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September 11, 2014 - Image 8

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The Michigan Daily, 2014-09-11

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2B - Thursday, September 11, 2014

The Michigan Daily - michigandailycom

2B - Thursday, September 11, 2014 The Michigan Daily - michigandailycom

Why September


was still in high school
and it was a few days after
Christmas. I dragged my
loot of presents into the house
and began sorting through them,
and mak-
ing mental
notes of who
stuck to my
color coded
list and who
made the bold ERIKA
decision to HARWOOD
go off script.
My dad men-
tionedthatthere was one gift that
he forgot to give me, presumably
because he ordered it on Christ-
mas Eve and it just arrived. Then,
with absolutely zero enthusiasm
or feigned holiday joy, my dad
tossed me an unwrapped DVD.
I shrieked and gasped and
did everything in my power not
to pee all over my fleece pajama
"Do you want to watch it right
now?" I asked my dad, knowing
the answer would be something
along the lines of an eye roll,
forced chuckle and then a very
frank "no."
"No," he responded after fol-
lowingthe order of motions listed
"Dad, this is 'The September
Issue'," I stressed. "That's the
most important issue and now I'll
have inside information on it."
He didn't care and I was only
slightly offended, soI went
downstairs and watched it, kick-
ing myself for not owning 2007's
issue with Sienna Miller on the
cover and Vogue's biggest issue
at that point with 840 pages of
glossy ads and Grace Codding-
ton-styled features.
Fast forward to 2014 and
I've probably watched "The

September Issue" 30 times. The
R.J. Cutler documentary isn't
as gritty and revealing as it was
expected to be in 2007. Anna
Wintour didn't come off as the
"ice queen" she's been painted as
over the years and Vogue didn't
seem as "The Devil Wears Prada"
as we all probably expected. And
as with all documentaries, there's
the question of whether or not
everythingshown is amatter
of Conde Nast'sbottom line or
actual authenticity.
I don't really care. Cutler still
gives one of the most in-depth
looks into the cities, personalities
and clothes that go into crafting
the 800+ pages of the year's most
important magazine.
I anticipate September every
year mostly (possibly only)
because of the issue's release.
After I get a copy, I bring it
around with me for about a week,
slowly turning the pages, exam-
ining every ad, reading every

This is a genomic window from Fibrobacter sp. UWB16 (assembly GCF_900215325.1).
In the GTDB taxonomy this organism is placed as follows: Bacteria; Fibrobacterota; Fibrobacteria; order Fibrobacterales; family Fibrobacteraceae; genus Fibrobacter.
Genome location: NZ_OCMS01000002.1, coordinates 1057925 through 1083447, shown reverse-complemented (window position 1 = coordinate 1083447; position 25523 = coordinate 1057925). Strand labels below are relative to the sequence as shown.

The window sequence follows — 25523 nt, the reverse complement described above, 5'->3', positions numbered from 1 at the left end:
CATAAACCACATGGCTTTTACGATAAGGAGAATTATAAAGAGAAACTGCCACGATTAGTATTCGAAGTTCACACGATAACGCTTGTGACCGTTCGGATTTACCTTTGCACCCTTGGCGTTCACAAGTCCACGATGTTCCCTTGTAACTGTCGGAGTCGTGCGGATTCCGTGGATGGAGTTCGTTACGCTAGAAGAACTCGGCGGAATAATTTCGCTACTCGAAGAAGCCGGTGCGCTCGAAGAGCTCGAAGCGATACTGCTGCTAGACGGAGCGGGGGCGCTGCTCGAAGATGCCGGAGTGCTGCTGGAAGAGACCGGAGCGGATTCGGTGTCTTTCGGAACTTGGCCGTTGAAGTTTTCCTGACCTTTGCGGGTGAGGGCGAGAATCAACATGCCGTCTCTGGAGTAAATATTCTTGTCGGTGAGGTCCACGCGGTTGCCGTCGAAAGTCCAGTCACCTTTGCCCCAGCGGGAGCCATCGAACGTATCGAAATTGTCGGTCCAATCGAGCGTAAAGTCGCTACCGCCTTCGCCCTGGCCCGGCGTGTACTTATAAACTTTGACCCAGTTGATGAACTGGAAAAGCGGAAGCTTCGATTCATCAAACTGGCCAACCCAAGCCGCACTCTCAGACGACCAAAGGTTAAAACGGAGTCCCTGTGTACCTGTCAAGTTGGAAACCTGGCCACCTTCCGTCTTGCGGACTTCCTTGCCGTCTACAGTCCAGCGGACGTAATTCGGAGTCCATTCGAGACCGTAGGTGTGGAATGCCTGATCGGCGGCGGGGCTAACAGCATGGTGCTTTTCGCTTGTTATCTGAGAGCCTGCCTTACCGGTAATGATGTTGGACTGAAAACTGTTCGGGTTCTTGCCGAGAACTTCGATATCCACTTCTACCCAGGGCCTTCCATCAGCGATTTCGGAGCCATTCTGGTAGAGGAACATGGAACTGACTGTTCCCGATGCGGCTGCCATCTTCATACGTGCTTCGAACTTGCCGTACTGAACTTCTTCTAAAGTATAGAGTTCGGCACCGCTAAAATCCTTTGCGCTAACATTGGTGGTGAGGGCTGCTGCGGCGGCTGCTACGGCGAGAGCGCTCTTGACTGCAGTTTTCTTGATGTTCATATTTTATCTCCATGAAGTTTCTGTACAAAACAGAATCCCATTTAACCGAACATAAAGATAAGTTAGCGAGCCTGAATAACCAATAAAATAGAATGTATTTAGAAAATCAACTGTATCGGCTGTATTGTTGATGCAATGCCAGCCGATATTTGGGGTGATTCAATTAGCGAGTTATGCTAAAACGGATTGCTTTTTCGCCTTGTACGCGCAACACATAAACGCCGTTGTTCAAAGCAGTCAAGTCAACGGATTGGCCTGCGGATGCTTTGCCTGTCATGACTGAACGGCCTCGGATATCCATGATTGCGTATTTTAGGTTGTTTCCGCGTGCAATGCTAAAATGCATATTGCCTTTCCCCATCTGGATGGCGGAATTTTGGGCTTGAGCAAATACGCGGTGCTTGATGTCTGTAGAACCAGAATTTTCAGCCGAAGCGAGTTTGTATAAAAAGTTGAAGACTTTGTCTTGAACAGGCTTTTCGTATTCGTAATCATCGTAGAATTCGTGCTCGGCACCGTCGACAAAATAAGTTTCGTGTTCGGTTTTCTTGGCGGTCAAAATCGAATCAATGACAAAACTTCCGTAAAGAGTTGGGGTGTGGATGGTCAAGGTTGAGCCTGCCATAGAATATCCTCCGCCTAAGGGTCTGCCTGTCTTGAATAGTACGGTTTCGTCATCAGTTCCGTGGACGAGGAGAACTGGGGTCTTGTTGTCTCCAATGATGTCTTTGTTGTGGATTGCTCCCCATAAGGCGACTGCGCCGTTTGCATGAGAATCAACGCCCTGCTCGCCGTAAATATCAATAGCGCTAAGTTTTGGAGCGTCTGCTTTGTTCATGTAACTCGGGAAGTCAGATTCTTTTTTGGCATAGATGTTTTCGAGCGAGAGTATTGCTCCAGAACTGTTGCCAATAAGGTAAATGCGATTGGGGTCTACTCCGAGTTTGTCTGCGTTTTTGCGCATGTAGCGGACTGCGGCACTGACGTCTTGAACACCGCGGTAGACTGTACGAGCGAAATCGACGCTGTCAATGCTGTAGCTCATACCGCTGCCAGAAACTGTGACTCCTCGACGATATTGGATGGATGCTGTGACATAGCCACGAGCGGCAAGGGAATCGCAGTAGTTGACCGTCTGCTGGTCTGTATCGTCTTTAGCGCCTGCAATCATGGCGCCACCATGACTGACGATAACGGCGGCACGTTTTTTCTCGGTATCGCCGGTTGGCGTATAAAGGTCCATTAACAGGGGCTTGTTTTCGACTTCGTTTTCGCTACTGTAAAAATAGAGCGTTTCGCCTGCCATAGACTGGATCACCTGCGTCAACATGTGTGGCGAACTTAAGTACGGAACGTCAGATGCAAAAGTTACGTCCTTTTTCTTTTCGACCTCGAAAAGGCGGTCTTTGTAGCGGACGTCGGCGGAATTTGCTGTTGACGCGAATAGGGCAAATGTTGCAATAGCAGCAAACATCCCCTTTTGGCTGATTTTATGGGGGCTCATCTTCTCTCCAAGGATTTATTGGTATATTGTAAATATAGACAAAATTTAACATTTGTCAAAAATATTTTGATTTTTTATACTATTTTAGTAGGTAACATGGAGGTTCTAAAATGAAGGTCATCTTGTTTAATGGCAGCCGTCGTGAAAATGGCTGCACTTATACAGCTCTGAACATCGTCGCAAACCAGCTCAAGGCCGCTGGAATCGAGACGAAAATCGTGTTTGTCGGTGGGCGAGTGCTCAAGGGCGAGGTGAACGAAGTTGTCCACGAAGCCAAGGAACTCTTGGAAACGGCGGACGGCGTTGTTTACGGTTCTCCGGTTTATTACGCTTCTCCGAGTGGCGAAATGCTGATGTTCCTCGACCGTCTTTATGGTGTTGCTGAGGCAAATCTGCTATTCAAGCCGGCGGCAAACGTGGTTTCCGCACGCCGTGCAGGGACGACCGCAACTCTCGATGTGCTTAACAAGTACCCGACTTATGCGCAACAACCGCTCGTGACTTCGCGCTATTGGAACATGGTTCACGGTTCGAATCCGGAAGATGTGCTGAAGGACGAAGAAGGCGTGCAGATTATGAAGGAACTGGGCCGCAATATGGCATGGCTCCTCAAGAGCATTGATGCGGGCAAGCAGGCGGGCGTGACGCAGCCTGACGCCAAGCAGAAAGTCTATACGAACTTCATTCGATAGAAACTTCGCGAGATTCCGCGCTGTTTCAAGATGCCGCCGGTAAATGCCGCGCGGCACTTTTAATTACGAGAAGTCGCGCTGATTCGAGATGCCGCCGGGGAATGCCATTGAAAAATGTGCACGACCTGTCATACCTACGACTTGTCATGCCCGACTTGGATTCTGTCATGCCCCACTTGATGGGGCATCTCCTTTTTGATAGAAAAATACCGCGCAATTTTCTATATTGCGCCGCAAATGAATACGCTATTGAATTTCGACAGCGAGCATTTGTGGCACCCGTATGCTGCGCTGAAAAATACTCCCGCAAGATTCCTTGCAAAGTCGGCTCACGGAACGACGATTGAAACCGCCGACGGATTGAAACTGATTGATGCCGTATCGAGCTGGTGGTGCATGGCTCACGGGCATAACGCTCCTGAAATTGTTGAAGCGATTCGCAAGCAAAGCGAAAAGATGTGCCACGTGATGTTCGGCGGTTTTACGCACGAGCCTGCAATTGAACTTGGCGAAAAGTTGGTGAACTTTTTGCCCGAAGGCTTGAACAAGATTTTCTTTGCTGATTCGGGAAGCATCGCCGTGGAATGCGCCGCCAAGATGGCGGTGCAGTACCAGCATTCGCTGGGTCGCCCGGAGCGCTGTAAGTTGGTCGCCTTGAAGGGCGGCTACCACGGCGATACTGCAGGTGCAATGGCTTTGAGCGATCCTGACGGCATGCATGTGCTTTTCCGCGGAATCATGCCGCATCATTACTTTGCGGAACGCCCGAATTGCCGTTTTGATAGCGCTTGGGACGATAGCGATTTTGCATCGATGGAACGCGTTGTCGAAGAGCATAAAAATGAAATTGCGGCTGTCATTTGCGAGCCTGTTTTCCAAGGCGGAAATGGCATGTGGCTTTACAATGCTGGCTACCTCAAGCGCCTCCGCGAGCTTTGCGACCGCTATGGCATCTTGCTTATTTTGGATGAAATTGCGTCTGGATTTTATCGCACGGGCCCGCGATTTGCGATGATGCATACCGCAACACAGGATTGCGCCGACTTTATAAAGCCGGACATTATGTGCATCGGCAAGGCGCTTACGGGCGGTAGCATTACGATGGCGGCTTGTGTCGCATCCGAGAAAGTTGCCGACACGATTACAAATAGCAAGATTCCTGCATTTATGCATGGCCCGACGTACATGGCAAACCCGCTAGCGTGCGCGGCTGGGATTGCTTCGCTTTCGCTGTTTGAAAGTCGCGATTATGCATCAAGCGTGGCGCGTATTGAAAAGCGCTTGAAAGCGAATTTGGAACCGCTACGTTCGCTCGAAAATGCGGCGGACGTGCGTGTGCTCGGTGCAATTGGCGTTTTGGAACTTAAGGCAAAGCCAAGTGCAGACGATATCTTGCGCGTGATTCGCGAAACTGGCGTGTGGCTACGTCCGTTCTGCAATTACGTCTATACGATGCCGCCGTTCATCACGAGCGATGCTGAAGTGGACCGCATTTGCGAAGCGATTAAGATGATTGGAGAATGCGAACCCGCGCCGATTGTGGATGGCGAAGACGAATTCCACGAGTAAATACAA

article, weeping until my eyes dry
out after it's all over. Not really,
but I'm definitely not above cry-
ing about a magazine with Anna
Wintour's seal of approval.
With every year there seems
to be a new crop of family or
friends who ask me why I make
such a big deal out of it and why
it's thicker than most of our text-
books. I usually act over-the-top
annoyed and say "It's the Sep-
tember issue" and leave it at that.
Because to fully answer those
questions would take me a long
time and a lot of retelling of anec-
dotes like the one that opened
this column.
Of course, there is one rela-
tively easy and straightforward
answer. September is the begin-
ning of fall, which marks a time
of sartorial change. Back before
the days of the internet and
smartphones and everything my

mom still doesn'tunderstand,
this was the issue that debuted
the fall collections that were
showcased during spring fashion
week, and that was some excit-
ing shit.
Today, we can watch runway
shows in real time because
technology is a mysterious and
cunning dame that we will
never master, so the issue's task
of displaying these collections
is less of a surprise and more
of a refresher. Despite the
change, people still love the
September issue. Vogue's
issues keep getting bigger and
bigger, showing off designer's
most beautiful campaigns and
include unexpected articles like
"Cooking With Marijuana."
It's not just Vogue that pulls
out all its stops for this month.
Every fashion magazine from
Elle to Lucky views September
as its most valuable issue. That
said, few push themselves as hard
and claim as much dominance
as Vogue, which in part can be
accredited to the nostalgia factor.
The magazine has always
sought to create some sort of
spectacle, something to separate
it from the rest and establish